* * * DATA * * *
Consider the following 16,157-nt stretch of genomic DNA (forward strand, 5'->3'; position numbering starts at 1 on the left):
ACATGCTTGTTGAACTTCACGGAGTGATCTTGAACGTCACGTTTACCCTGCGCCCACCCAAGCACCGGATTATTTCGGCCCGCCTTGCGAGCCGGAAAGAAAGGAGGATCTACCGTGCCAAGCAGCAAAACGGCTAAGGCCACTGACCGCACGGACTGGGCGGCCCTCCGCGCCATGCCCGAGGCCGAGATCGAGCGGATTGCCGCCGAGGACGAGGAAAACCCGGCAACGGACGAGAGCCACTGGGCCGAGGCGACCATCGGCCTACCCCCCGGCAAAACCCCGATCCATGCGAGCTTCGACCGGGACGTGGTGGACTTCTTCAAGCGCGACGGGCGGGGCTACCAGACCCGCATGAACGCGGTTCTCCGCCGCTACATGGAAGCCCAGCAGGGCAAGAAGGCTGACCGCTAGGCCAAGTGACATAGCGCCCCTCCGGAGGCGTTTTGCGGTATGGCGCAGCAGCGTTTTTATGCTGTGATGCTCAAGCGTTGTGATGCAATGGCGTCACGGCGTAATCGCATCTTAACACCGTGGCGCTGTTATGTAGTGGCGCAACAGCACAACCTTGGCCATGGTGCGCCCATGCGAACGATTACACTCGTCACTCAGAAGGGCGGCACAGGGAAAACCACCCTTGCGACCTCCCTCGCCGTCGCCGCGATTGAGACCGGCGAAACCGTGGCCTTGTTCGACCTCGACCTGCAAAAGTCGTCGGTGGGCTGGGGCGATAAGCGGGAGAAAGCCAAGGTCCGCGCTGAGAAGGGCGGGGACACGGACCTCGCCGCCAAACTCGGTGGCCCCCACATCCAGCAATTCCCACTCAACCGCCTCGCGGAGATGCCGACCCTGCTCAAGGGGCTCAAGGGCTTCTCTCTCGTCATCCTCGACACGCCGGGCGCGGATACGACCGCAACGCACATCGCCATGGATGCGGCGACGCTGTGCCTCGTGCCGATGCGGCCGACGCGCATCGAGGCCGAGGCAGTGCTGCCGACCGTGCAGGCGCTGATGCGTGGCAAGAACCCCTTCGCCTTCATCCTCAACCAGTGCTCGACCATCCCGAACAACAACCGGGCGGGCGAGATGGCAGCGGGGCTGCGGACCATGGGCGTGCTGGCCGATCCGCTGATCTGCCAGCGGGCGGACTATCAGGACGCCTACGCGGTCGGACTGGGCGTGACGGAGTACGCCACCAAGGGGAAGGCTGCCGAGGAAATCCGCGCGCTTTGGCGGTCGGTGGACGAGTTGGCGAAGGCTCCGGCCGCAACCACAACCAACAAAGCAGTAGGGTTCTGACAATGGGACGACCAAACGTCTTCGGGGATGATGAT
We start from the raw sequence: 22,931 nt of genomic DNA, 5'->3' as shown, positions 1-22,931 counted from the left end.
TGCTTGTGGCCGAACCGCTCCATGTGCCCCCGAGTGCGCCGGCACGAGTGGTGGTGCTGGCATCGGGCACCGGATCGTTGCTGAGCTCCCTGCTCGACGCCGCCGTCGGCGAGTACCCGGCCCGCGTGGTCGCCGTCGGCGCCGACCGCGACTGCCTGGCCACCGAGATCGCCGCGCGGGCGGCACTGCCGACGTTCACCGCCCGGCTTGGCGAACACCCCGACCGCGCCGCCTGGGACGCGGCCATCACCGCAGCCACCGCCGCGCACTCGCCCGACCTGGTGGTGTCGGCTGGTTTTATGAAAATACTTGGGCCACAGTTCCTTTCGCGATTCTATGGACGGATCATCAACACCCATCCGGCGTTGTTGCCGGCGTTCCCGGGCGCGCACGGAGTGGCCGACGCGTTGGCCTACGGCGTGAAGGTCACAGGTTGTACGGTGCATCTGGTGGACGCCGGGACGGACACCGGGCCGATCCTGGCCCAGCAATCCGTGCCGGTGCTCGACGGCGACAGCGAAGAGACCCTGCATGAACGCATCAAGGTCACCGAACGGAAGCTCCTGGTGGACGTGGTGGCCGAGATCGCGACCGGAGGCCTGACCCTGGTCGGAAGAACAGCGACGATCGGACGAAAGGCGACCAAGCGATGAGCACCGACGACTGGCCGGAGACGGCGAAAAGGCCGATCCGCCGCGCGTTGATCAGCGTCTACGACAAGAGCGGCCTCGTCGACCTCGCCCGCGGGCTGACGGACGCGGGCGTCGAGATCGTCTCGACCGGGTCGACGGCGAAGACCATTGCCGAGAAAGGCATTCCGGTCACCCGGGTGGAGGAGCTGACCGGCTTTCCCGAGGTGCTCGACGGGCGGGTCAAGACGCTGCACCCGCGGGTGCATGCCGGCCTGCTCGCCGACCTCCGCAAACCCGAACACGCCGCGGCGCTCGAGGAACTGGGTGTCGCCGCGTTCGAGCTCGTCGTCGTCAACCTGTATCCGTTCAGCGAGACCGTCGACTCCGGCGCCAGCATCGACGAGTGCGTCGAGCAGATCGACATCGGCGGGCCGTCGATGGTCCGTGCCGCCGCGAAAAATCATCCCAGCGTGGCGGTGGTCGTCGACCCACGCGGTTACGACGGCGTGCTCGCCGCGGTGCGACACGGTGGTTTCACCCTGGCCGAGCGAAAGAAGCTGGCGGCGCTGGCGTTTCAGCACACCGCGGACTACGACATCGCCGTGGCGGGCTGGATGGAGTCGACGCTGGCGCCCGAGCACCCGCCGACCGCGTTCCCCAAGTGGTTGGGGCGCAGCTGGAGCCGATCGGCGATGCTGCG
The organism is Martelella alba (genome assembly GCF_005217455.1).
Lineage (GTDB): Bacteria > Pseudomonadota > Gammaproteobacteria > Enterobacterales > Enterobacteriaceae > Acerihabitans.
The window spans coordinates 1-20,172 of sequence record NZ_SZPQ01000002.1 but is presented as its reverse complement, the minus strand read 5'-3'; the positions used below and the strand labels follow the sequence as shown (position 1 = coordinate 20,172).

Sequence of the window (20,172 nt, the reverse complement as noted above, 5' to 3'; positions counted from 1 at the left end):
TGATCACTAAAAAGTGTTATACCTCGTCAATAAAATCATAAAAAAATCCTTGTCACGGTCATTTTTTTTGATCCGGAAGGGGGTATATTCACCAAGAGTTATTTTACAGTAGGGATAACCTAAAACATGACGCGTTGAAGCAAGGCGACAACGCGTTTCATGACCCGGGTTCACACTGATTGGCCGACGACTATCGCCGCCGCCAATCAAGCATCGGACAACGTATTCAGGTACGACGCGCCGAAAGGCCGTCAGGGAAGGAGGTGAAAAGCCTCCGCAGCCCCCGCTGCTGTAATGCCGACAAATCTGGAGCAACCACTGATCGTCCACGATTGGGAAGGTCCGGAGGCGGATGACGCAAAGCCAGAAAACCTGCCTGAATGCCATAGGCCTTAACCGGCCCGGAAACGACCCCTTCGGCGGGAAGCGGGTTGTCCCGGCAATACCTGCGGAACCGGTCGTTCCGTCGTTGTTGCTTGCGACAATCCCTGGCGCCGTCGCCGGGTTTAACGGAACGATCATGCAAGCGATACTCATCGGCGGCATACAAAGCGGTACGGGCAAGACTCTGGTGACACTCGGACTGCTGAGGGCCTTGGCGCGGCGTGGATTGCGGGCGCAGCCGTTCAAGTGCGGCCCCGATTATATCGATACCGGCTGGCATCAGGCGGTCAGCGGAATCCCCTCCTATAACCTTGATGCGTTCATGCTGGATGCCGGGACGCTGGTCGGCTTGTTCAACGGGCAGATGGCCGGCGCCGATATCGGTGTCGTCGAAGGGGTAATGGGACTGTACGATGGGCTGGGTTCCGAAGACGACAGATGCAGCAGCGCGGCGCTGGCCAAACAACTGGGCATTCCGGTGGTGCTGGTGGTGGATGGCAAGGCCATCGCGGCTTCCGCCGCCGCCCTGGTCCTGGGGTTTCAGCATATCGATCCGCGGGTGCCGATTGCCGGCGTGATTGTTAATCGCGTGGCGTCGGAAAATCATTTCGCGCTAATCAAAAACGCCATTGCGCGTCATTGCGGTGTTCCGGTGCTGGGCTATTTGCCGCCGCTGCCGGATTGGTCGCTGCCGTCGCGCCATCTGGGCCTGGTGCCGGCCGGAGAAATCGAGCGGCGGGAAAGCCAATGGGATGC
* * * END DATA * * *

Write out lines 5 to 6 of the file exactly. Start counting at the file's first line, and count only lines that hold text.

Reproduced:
The organism is Martelella alba (genome assembly GCF_005217455.1).
Lineage (GTDB): Bacteria > Pseudomonadota > Gammaproteobacteria > Enterobacterales > Enterobacteriaceae > Acerihabitans.